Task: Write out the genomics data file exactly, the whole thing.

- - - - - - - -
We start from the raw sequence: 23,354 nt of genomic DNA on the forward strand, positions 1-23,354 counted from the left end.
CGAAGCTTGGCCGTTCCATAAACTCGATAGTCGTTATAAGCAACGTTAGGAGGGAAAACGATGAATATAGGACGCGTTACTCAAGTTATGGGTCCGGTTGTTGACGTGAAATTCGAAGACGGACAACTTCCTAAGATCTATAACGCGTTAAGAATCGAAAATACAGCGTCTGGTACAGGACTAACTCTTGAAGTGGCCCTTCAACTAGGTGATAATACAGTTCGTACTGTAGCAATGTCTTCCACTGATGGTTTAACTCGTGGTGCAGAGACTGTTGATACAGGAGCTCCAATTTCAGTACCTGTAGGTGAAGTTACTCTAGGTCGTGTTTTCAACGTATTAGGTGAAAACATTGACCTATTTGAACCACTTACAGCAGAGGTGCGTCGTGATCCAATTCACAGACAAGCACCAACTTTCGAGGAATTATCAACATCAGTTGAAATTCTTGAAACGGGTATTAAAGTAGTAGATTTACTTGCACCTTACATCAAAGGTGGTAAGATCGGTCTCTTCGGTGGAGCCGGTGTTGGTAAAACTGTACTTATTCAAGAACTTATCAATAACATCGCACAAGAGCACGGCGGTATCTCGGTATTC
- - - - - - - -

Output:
We start from the raw sequence: 23,354 nt of genomic DNA on the forward strand, positions 1-23,354 counted from the left end.
CGAAGCTTGGCCGTTCCATAAACTCGATAGTCGTTATAAGCAACGTTAGGAGGGAAAACGATGAATATAGGACGCGTTACTCAAGTTATGGGTCCGGTTGTTGACGTGAAATTCGAAGACGGACAACTTCCTAAGATCTATAACGCGTTAAGAATCGAAAATACAGCGTCTGGTACAGGACTAACTCTTGAAGTGGCCCTTCAACTAGGTGATAATACAGTTCGTACTGTAGCAATGTCTTCCACTGATGGTTTAACTCGTGGTGCAGAGACTGTTGATACAGGAGCTCCAATTTCAGTACCTGTAGGTGAAGTTACTCTAGGTCGTGTTTTCAACGTATTAGGTGAAAACATTGACCTATTTGAACCACTTACAGCAGAGGTGCGTCGTGATCCAATTCACAGACAAGCACCAACTTTCGAGGAATTATCAACATCAGTTGAAATTCTTGAAACGGGTATTAAAGTAGTAGATTTACTTGCACCTTACATCAAAGGTGGTAAGATCGGTCTCTTCGGTGGAGCCGGTGTTGGTAAAACTGTACTTATTCAAGAACTTATCAATAACATCGCACAAGAGCACGGCGGTATCTCGGTATTC